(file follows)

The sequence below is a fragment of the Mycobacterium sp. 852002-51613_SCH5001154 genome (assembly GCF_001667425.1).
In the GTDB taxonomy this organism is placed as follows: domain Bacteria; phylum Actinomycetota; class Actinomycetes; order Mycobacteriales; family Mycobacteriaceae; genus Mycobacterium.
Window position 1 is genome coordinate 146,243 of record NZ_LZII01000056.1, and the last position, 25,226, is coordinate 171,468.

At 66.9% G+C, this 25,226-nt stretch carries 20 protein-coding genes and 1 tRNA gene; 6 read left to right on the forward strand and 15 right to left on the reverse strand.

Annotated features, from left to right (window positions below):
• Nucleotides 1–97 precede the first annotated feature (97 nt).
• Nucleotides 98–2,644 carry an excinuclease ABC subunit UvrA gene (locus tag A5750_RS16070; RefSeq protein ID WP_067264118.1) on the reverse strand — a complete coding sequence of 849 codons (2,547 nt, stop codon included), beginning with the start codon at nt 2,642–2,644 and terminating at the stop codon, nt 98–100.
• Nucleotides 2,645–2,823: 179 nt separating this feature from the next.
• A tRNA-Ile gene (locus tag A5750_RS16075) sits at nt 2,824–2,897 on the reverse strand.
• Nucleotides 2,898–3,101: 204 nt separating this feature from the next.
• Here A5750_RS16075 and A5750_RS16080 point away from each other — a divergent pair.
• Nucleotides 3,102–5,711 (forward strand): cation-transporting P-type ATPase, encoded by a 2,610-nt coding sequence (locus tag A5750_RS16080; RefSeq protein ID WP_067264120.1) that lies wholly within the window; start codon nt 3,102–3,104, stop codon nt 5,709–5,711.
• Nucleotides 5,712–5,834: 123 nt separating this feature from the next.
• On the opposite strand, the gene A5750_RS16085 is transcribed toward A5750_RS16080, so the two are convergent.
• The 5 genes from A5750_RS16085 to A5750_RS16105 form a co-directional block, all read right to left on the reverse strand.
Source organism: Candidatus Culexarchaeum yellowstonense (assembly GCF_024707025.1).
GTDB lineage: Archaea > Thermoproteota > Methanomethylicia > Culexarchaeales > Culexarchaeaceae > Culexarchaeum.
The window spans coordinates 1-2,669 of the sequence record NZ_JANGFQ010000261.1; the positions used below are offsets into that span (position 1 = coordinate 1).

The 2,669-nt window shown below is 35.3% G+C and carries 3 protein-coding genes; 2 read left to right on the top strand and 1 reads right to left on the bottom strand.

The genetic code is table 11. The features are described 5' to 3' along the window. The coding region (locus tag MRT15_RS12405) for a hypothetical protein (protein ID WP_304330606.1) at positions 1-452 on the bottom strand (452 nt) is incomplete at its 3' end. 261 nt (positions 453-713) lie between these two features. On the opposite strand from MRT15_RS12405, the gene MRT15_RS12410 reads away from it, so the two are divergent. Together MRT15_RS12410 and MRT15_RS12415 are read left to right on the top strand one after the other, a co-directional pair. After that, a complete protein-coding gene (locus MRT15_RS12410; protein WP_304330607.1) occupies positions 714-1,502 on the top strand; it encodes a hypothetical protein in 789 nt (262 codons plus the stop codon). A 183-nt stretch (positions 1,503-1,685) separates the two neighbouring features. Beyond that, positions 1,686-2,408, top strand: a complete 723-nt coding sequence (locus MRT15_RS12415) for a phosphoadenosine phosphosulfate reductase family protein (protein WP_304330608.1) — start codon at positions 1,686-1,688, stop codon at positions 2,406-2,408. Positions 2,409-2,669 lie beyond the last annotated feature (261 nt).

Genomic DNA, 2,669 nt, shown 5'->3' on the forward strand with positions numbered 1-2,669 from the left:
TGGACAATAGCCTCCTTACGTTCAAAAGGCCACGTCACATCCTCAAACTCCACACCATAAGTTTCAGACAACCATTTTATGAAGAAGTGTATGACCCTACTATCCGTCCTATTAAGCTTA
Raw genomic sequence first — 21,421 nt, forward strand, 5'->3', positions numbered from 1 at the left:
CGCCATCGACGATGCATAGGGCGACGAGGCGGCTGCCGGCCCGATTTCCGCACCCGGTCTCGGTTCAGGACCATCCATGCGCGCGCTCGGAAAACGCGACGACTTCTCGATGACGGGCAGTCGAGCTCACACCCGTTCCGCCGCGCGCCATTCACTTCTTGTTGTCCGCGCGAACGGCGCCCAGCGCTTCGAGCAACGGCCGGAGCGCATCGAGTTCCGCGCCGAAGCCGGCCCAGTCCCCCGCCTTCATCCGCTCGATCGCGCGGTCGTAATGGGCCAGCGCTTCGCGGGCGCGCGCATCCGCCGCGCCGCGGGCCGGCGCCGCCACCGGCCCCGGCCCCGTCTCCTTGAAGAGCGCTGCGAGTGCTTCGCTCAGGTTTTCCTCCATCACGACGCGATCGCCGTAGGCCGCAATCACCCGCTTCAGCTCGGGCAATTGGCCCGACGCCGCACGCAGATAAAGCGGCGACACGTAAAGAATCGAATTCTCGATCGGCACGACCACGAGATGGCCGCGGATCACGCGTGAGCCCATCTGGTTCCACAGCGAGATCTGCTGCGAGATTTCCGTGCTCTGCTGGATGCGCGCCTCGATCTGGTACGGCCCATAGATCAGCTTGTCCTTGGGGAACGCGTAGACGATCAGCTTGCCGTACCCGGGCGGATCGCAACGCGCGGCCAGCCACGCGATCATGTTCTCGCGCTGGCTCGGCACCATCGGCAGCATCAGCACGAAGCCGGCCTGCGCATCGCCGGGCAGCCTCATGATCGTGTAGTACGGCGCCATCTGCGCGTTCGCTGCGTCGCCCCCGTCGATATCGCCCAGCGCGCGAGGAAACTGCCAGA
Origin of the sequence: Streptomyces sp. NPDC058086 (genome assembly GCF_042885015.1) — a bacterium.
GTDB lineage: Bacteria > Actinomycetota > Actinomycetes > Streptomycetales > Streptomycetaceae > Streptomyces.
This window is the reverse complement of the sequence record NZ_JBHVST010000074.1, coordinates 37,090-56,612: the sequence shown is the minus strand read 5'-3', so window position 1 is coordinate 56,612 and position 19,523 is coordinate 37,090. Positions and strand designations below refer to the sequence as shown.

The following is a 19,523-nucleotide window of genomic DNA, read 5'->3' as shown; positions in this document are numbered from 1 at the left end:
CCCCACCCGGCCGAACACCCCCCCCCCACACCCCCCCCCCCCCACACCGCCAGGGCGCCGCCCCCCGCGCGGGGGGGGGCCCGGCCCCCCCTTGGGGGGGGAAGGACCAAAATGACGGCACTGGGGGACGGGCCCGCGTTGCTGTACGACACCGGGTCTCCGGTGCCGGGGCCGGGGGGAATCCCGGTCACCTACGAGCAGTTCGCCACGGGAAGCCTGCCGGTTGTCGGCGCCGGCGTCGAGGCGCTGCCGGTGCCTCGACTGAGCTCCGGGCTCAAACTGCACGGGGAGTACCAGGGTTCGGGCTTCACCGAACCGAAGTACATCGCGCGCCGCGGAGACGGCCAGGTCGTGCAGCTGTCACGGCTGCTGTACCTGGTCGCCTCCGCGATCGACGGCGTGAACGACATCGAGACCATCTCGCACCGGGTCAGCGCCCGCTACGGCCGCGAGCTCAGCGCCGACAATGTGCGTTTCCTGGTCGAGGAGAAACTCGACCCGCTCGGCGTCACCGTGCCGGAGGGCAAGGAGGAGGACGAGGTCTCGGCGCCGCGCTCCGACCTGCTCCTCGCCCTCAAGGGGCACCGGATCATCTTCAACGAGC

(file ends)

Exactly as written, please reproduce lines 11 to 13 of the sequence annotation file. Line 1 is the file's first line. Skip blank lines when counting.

• Here A5750_RS16075 and A5750_RS16080 point away from each other — a divergent pair.
• Nucleotides 3,102–5,711 (forward strand): cation-transporting P-type ATPase, encoded by a 2,610-nt coding sequence (locus tag A5750_RS16080; RefSeq protein ID WP_067264120.1) that lies wholly within the window; start codon nt 3,102–3,104, stop codon nt 5,709–5,711.
• Nucleotides 5,712–5,834: 123 nt separating this feature from the next.